If you’ll indulge me, I’d like to write down some things I learned from my biostats exam in an attempt to learn from my errors, memorize some concepts, learn them as well, and then get ready for next week’s final exam. #21 – Read the question, twice if you need to. More than half of my wrong answers came from…
My lovely wife and I delivered a presentation (more like a chat) today at the annual conference of the American Mental Health Counselors Association. It was a one-hour presentation on the use (and abuse) of research studies in mental health settings. Coming from an infectious disease background, I felt a little like a fish (not out of water, but) in a different kind of water.
So I did my best to explain some basic biostatistics stuff and how research studies are designed and conducted and why some studies are better than others. As we all learned from the Wakefield fraud, a case series is not necessarily a good design to draw conclusions about causality. Because the practice of mental health counseling is moving more and more towards demanding that all interventions (or as many as possible) be “evidence-based,” I thought it was important to present to the participants what we mean by “evidence” and where that evidence comes from.
There were a few attendees at the beginning, but people trickled down as time went by. This was definitely a different kind of audience than what I’m used to. You’ll see that there was a lot of back-and-forth with a few of the participants, and there were plenty of interruptions. I kind of liked it, actually.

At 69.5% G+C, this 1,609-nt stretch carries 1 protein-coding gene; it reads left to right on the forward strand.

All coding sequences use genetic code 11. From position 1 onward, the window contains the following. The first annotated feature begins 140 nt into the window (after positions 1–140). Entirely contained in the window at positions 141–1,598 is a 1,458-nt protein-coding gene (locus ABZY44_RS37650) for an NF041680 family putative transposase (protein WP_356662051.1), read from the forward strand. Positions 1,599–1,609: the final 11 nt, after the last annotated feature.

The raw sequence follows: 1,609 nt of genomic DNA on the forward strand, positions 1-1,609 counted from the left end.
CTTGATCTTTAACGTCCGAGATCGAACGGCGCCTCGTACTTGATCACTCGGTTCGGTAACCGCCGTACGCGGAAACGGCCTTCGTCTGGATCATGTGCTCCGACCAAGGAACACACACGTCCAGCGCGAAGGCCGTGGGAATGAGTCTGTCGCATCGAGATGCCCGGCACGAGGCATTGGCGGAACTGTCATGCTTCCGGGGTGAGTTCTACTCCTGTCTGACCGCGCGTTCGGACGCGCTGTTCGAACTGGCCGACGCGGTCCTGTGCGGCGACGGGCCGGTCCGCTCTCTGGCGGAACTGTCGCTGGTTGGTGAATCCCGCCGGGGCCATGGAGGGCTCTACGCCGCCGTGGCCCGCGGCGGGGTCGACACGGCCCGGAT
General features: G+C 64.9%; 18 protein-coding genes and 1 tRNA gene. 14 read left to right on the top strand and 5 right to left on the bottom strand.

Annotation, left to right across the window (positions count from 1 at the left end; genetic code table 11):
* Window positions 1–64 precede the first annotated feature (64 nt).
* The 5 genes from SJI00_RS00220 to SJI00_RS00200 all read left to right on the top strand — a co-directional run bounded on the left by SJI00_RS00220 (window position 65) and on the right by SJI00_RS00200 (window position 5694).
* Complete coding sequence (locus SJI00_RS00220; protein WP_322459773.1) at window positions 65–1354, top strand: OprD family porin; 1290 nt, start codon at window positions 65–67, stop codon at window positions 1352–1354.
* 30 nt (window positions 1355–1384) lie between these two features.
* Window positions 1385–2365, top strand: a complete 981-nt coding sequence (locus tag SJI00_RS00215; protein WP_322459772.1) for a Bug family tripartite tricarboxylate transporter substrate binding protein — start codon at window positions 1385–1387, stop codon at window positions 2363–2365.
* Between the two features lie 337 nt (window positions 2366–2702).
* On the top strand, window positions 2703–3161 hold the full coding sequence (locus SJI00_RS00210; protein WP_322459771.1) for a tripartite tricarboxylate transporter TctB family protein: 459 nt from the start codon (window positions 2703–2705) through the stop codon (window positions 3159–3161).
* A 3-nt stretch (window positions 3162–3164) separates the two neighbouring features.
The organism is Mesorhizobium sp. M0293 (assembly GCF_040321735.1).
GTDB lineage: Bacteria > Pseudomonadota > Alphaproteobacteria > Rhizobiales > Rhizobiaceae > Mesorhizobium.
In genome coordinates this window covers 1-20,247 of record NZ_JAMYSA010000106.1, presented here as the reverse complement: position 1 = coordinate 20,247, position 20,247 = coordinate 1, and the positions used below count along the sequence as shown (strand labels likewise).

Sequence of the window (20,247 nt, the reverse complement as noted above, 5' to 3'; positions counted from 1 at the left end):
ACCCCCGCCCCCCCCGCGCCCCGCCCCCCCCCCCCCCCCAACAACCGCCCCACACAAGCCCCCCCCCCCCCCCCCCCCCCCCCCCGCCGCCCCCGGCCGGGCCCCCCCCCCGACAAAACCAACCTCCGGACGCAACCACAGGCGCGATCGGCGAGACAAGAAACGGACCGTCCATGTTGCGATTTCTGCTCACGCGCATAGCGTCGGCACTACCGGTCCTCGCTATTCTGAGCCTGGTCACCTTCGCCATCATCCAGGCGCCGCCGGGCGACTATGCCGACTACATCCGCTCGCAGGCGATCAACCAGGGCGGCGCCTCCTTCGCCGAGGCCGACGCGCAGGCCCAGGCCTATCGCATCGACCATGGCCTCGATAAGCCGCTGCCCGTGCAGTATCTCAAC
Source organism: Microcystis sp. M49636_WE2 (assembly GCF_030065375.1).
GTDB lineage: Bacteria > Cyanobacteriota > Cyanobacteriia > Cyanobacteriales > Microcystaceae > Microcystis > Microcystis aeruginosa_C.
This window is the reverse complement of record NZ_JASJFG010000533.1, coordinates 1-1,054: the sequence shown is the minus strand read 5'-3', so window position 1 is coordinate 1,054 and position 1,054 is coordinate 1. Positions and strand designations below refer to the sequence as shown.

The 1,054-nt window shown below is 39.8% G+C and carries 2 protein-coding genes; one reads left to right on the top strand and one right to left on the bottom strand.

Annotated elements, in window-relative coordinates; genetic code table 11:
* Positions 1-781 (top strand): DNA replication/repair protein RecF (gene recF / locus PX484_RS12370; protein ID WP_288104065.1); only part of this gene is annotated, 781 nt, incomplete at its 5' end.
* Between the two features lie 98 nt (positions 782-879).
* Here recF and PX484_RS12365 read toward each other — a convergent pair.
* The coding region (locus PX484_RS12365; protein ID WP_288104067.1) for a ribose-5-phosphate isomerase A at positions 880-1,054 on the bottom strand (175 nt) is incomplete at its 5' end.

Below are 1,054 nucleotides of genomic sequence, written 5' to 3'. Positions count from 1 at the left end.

So why “tag-team”? Because my lovely wife introduced the talk and also contributed to the presentation with her perspective on the subject. She is finishing up her master’s degree in mental health counseling. She’s one smart cookie, my wife… Mostly because she married me.
The sound recording of the presentation follows, and you can download a PDF of the presentation by clicking here.
I’ve created this spreadsheet in Excel: http://sdrv.ms/14JrMBx (Opens in SkyDrive, then hit “download” to open it locally on your computer with Excel.) I’m using it to explain to folks the significance of “odds ratios.” For example, if there is an outbreak of measles in a group of children, and a lot of the children in the outbreak are vaccinated, the odds…